Curbside Classic Outtake: Infinitis Unbounded

Paul Niedermeyer
by Paul Niedermeyer
curbside classic outtake infinitis unbounded

The gen 1 Infiniti Q45 (G50) deserves a full-on CC. But when I stumbled unto these two together in CA over the holidays, I realized how incredibly rare the gen2 Q45 (FY33) is. I don’t think I’ve ever seen one in Eugene. Well, it was a sales bomb, and from an enthusiast’s point of view, a well deserved one. The original Q45 (’90-’96) was such a remarkable beast, one of the best things to ever come along in its era. It had a killer motor, rated conservatively at 278 hp, which put the big German sedans to shame at the time. It had a fast steering ratio, and its suspension tuning was all about the right stuff. But except for the (limited) enthusiast crowd, it never broke through in sales like it Lexus LS 400 competitor. And then it went downhill.

The ’94 update put an affected little grille on its nose, and the steering ratio was slowed down, and suspension tuning headed towards softness. But it’s gen2 successor of ’97 (front) destroyed any equity the gen1 built up as a legitimate 7-Series competitor. Now it was almost a Lincolnesque Mercedes/LS 400 imitator, with a downsized engine and everything else softened up. A well deserved dud.

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5 of 21 comments
  • Golf4me Golf4me on Feb 28, 2010

    I was a test driver for Nissan during the development of the Q. By far the best Sedan I had driven up to that point, and I drove them all. They really screwed up the marketing though. The Lexus was a snore- fest comared to this and the only thing that came close was the 7, which at the time was woefully underpowered.

  • Lee Lee on Mar 01, 2010

    The FY33's are a money pit when they get up in miles. Most of them begin to suffer a "miss" throwing all sorts of codes. Usually knock sensors... injectors.. plugs... that aren't always obvious to find. I've been battling with my mother in laws' car...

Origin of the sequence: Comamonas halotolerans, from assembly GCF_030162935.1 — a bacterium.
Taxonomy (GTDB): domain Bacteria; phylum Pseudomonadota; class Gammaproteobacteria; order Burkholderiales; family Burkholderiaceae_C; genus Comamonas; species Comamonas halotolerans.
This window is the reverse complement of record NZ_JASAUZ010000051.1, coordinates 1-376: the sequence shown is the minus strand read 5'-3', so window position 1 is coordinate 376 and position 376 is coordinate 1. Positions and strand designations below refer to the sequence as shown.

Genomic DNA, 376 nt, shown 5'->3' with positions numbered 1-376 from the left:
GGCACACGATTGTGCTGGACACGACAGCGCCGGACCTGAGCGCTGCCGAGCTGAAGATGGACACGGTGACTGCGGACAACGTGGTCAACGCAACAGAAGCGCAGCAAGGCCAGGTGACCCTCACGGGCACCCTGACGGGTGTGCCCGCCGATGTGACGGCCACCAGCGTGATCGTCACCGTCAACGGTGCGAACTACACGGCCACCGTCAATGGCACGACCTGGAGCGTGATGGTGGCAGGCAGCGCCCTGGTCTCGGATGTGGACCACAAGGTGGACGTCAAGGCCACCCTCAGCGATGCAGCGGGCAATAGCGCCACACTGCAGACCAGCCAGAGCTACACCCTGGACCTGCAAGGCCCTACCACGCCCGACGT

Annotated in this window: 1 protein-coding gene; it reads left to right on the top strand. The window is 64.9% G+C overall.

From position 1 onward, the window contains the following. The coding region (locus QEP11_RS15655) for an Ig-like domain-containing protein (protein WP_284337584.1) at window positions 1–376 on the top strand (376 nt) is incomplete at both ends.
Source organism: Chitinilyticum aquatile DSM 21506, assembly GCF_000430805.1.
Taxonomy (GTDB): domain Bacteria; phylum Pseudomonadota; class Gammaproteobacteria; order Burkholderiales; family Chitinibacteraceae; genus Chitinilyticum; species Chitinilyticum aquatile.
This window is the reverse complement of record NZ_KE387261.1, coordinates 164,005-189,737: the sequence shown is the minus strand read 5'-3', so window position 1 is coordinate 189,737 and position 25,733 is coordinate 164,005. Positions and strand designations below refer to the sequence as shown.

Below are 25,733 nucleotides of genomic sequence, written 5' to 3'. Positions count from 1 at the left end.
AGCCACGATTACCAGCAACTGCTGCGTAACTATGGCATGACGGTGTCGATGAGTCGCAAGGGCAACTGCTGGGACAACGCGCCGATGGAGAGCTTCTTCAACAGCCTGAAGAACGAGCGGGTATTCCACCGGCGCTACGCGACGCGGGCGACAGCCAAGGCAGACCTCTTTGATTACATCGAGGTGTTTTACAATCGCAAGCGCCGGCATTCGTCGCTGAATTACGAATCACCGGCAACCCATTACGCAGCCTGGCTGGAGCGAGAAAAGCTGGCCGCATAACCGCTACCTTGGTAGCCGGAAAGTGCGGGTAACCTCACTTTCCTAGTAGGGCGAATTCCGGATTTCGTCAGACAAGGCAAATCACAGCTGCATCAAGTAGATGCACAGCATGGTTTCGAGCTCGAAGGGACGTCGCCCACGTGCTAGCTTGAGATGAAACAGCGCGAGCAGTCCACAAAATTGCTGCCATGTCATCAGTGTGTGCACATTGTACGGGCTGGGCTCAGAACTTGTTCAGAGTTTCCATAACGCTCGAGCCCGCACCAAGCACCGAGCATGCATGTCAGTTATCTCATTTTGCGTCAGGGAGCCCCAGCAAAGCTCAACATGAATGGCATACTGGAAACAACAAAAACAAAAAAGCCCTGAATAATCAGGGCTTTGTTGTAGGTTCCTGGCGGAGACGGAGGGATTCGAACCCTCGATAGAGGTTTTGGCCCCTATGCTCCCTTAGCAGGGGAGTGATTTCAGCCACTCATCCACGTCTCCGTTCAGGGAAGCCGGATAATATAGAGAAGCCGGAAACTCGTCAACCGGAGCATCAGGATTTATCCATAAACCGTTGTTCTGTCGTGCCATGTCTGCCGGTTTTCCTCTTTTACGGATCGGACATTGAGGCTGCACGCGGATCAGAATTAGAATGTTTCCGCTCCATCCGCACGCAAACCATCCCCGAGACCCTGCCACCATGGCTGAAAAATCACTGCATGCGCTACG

• JLD2k3 JLD2k3 on Mar 01, 2010

    Wow, still looks great. My dad had a '94 and that car was a panty dropper for me in high school. I wish he'd have given it to me instead of trading it in when he got a new one in 2002. Thanks for bringing back the memories of that car. Truly sharp and an amazing car to drive as a teenager. Thanks, Dad.

    • PrincipalDan PrincipalDan on Mar 01, 2010

      Wow, closest I've come to a "panty dropper" was my F150 and I have a feeling that a TOTALLY different type of woman goes for the F150 over the Infiniti. Especially when the F150 is a no options model.

  • Steven Lang Steven Lang on Mar 01, 2010

    One of the hardest thing is take a vehicle's qualities in context of their time. When the Q45 was released, it retailed for $38,000. It was faster, more comfortable, and more sporty to drive than almost all of it's competitors. The S-Class and LS had the comfort zone covered. But that was really about it. Where the Q45 lost... was in the interior feel. It had virtually none of the luxury affectations of the competition. Wood was non-existent. The dashboard and door panels seemed exceptionally cheap. The warthog front end badge was a really controversial piece and Infiniti's advertising campaign didn't define the Q's role in the marketplace. About the only wonderful thing I can say about these models is that their engine was simply remarkable for the time. I've had three of them and they all had more oomph than any other luxury vehicle I've owned for that time period. The side and rear profile was also much nicer than the LS and in the right colors (silver and blackish) it definitely looked the part of a luxury car. It's amazing overall when you consider that Nissan was really struggling to put all the pieces together while Toyota was becoming the Babe Ruth of the automotive world. The LS and Q symbolized the states of the two companies at that time like no other.